Risk taking, great academic institutions, exceptional scientists and government support are all key. But that is not enough. Canada’s success in AI has also depended on the willingness of all the players in this ecosystem to align for common purpose. That alignment has created the excitement that has attracted more talent, brought large firms such as Google, Google Deep Mind, Facebook, Uber and Microsoft here, unlocked significant pools of capital from Real Ventures, Caisse de dépot et placement du Québec and others and encouraged some of Canada’s largest companies such as RBC, TD and Magna to invest. The Creative Destruction Lab (CDL) and its cloning in several cities across Canada, has catalyzed many successful AI startups. And successful scale-up companies such as Element AI have sent a signal to students, government and business that Canada is an attractive place to invest time, talent and money.

There are three important lessons from Canada’s success in AI: First, great innovation starts with great science, science that initially may have no clear application but rather is focused on trying to understand the natural, biological or social world around us. Too often, our science policies are geared toward short-term needs of industry rather than focusing on long-term, uncertain questions in fundamental research. The AI story shows that disruptive game-changing science is ultimately what is most of value to industry.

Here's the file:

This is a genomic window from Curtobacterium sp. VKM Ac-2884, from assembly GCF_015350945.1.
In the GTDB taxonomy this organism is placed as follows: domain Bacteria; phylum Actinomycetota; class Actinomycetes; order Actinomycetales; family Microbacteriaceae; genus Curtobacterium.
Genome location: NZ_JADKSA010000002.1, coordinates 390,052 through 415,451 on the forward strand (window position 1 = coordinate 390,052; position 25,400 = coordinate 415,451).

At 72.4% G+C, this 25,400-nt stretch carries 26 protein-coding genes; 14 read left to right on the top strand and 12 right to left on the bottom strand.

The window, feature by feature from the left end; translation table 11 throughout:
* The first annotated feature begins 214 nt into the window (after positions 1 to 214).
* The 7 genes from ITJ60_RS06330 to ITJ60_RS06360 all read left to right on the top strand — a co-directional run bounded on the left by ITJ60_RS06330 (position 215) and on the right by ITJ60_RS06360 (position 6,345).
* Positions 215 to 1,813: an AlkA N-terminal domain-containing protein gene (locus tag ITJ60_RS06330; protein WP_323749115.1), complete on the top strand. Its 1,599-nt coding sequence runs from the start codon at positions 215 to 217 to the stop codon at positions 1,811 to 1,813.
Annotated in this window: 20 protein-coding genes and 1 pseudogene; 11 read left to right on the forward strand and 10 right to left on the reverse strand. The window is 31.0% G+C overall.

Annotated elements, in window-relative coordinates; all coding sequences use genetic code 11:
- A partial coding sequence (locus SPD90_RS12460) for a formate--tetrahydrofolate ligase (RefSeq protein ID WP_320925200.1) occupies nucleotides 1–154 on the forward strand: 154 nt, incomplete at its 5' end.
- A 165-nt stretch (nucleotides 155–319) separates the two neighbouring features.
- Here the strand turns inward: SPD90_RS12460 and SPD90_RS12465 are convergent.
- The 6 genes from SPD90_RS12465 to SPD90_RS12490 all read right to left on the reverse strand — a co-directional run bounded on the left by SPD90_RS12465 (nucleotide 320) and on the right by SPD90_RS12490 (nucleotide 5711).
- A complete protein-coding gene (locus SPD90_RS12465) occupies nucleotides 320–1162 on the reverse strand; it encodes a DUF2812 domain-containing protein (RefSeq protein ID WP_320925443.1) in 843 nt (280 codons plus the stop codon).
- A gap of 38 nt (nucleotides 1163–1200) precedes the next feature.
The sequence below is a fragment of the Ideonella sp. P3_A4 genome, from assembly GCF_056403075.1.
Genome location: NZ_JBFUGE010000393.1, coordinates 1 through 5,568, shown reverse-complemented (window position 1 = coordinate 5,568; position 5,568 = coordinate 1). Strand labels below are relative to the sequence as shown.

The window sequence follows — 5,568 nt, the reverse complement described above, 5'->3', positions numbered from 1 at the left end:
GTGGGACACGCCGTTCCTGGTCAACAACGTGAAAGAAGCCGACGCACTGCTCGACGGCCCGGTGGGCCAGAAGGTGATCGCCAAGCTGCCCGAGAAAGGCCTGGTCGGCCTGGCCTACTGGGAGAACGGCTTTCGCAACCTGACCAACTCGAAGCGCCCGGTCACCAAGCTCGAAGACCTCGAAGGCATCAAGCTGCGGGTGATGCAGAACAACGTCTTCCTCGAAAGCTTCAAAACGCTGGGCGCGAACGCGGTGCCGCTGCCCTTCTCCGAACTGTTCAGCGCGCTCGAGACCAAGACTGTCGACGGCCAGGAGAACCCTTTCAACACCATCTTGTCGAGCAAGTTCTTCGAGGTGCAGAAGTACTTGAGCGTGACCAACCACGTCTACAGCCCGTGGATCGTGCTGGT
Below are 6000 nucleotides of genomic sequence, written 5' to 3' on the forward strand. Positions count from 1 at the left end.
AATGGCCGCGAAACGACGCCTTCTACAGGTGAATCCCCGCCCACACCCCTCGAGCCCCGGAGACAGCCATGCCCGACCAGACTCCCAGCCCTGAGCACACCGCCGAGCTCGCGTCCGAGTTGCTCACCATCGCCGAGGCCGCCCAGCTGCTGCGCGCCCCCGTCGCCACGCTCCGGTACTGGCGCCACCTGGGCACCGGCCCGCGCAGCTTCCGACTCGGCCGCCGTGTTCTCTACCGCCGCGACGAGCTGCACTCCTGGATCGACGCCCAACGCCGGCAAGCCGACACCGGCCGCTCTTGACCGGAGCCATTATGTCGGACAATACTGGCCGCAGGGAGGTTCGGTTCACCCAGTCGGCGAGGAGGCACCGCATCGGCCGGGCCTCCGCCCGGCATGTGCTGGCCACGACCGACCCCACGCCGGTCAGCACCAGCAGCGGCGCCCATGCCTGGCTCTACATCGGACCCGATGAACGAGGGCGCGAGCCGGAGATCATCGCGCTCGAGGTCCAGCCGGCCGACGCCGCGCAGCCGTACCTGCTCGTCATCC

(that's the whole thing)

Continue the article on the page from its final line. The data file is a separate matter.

Second, the private and public sectors should play complementary not duplicative roles in the science and innovation value chain. That’s the great lesson that the United States has taught the world. The U.S. biotech and high-tech sectors, the backbone of their innovation economy, both emerged from decades-long public investments in the underlying fundamental research. From those prior investments have come new precision drugs, DNA diagnostics, computers, smartphones and the Web – all textbook examples of the enormous leverage that comes from publicly funded fundamental research.

What about the third lesson? For established companies to be an early adopter of new technologies such as AI requires talent. AI is not an off-the-shelf product. The presence of a vibrant scientific community means that the private sector has the young talent nearby that is critical to understand, adapt and use new science. And so the third lesson, which relates directly back to the first lesson, is that young talent always develops around great science, and is key to innovation. And having that talent up the street makes an enormous difference to a company deciding whether to invest in a new technology.

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If we want to succeed as an innovative country (and the AI story shows that we can), we need to study closely the lessons from our success, not just our failures: Focus our public investments in fundamental science, ensure that our science policies respect and build on the complementary roles of the public and private sector in science and innovation and ensure that we develop and retain a critical mass of scientific and entrepreneurial talent.